Why Europe Shouldn´t Marginalize Believers

Interview with Philosopher Jesús Villagrasa

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ROME, JAN. 21, 2002 (Zenit.org).- In a Jan. 10 address, John Paul II expressed sadness over the marginalization of religions, as reflected in the European Union summit at Laeken, Belgium, in December.

The Pope referred to this marginalization as «an injustice and an error of perspective.»

ZENIT interviewed philosopher Jesús Villagrasa on this issue. Father Villagrasa is a professor of metaphysics at the Regina Apostolorum Pontifical Athenaeum.

Q: Why is the Holy Father so worried?

Father Villagrasa: Europe is taking decisive steps in its process of integration. Some are striking, such as the adoption of the single currency or the extension to new countries. Others may pass unnoticed by public opinion.

On Dec. 14 and 15, the heads of state and government of the 15 [European Union member countries] agreed in Laeken that on March 1, 2002, the work of the Convention would begin, which will examine the future of the European Union.

The Convention, composed of some 100 participants appointed by governments, national parliaments and European institutions, will work for a year on the important questions that must be resolved to ensure the success of the process of integration. It will then present options to the governments, which in 2004 will give the last word at an intergovernmental conference.

Religions have been marginalized from this process of reform of the Union and the preparation of its Constitution.

Q: It seems rather strong to call this marginalization an «injustice» in an address to diplomats.

Father Villagrasa: Yes, but it is justified. The right of religious liberty is at stake, a fundamental human right that John Paul II has called «source and synthesis» of all human rights in a passage of the encyclical «Centesimus Annus,» No. 47, where he affirms the need to elaborate solid juridical ordinances for democracies.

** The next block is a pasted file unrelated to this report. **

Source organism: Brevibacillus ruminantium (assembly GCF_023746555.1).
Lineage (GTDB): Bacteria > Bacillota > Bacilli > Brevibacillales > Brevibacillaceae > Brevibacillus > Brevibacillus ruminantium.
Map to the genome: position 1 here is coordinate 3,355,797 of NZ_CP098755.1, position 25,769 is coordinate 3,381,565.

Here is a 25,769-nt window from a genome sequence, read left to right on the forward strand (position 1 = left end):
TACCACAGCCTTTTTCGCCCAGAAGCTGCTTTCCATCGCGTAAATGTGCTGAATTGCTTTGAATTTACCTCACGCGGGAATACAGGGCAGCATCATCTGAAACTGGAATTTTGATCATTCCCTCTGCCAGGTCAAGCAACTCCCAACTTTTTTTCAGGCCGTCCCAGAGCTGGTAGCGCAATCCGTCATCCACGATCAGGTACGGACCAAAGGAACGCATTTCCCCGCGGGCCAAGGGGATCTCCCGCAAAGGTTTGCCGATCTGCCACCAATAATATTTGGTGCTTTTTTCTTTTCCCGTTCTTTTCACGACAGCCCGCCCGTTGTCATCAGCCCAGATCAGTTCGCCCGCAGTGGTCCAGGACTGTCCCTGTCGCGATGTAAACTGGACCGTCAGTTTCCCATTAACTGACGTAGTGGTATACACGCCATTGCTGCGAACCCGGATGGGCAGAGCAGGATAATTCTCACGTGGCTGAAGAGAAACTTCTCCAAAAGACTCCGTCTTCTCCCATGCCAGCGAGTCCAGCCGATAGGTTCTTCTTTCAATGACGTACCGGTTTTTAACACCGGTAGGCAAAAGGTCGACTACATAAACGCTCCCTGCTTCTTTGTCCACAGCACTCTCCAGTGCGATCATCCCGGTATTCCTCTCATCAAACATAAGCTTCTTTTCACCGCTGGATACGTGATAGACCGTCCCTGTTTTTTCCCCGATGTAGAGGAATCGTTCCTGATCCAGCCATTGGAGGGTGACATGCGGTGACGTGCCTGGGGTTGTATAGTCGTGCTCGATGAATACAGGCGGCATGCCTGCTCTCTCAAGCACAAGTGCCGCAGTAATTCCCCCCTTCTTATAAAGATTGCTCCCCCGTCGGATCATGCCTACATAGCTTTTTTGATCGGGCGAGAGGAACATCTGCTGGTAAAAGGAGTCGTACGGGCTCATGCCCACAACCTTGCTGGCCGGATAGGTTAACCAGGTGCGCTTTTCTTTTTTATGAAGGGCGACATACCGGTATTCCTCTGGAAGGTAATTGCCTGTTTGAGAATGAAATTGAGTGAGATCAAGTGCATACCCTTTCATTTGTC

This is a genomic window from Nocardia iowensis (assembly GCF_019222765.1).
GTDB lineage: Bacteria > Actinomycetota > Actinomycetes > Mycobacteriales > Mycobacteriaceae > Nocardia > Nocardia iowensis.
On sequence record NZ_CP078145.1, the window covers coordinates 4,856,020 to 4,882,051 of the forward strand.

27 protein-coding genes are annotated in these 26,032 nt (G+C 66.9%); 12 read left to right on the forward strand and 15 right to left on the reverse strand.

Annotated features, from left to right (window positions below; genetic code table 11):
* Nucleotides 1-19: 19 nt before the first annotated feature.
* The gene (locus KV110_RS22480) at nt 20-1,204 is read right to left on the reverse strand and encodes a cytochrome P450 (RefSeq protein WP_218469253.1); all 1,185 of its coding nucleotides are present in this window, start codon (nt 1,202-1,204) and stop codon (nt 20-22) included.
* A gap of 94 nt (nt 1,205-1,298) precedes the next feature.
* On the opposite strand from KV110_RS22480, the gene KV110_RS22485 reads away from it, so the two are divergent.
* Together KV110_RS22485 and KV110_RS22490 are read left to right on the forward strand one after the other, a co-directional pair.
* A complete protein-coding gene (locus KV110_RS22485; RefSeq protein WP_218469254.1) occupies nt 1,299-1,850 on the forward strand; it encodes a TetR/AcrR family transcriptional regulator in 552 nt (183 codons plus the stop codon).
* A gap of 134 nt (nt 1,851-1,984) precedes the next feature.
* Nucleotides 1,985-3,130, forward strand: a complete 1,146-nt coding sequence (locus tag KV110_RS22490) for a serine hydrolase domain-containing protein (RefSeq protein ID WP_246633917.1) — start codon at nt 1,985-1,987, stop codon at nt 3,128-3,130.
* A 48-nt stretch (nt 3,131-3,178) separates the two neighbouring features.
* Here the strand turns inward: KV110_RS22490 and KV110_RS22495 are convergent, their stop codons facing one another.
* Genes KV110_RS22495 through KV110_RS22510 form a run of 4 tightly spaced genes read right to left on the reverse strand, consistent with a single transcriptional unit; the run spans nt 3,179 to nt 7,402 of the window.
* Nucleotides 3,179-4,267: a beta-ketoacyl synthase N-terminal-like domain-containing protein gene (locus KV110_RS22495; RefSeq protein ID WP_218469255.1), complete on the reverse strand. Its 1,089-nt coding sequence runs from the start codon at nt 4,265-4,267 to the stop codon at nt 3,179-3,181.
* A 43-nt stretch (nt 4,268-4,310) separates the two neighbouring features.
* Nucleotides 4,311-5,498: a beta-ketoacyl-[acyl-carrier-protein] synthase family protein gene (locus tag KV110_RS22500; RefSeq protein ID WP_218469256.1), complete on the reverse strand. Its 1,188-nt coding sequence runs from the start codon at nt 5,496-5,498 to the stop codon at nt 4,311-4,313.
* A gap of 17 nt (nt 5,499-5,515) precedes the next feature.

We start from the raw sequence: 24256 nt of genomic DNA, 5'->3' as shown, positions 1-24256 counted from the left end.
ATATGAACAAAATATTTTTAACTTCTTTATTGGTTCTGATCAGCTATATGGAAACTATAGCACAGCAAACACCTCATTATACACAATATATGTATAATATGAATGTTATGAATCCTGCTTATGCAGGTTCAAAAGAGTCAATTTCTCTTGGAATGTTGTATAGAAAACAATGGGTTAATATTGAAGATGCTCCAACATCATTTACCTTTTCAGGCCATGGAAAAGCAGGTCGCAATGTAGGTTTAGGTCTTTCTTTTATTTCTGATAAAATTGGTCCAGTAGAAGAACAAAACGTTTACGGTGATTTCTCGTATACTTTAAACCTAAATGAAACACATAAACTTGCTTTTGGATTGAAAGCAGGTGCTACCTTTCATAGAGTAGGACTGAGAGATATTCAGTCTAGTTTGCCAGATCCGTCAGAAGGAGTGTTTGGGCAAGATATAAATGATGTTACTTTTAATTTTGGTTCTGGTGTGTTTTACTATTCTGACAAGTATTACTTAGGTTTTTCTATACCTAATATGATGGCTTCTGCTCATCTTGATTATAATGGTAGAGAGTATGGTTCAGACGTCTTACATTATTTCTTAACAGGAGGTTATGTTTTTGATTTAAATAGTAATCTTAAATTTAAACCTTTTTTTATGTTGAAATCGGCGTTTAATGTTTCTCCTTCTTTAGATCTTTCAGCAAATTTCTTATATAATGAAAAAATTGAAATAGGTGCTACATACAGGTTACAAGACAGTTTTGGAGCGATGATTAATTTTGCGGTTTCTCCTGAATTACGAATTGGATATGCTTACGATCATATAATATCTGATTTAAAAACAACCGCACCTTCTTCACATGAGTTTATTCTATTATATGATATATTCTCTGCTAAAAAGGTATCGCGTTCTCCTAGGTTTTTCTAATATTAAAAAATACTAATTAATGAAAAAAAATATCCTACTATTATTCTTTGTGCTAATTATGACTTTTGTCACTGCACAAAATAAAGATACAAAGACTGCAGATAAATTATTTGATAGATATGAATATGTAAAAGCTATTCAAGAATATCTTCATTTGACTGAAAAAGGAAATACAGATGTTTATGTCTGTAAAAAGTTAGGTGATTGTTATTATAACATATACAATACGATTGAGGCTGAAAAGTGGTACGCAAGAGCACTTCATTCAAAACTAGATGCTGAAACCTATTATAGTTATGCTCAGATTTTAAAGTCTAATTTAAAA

The Charter of Fundamental Rights of the European Union recognizes the right to religious liberty but, as the vice president of the Commission of the Episcopal Conferences of the European Community, Monsignor Attilio Nicora, said, for the moment this recognition does not find expression or weight in Community law.

Q: It seems impossible, however, that a fundamental right will be violated in Europe.

Father Villagrasa: The right to religious liberty can be violated in many ways. In several countries, atheist governments actively persecute believers; in others, governments try to impose religious unity by force and oppress the followers of other creeds.

In the United States and in the European Union, a certain kind of secularism would exclude religion from public life and treat churches as merely private institutions without the right to have a voice in legislation, politics and public life. This exclusion involves legal and fiscal rulings that make their public charitable and educational action very difficult.

Even if they do not come to such extremes, it is a question of principle, of a right that refers not only to the private life of the faithful, but also to their public life as institutions. The separation of church-state understood as exclusion of religions from public life is an injustice. In a state of law, the state does not have the right to limit religious liberty, unless it is to safeguard the just public order and common good.

Q: If, in fact, European democracies are very consolidated, why is the Pope concerned about clarifying their foundations?

Father Villagrasa: Merely formal democracies seem solid because they respect democratic rules, but if they lack the support of the civil society and of basic moral contents and commitments they are inconsistent and will collapse. The Weimar Republic and Nazism´s access to power are a clear example.

Substantial democracies are solid because, in addition to respecting the rules, they recognize the truth and good of man and society, which are the foundation and give direction to juridical ordinances that protect and guarantee human rights.

Q: It is very difficult to achieve consensus in a pluralist society. If religions enter the public debate with their claim of possessing absolute truths, this consensus seems impossible.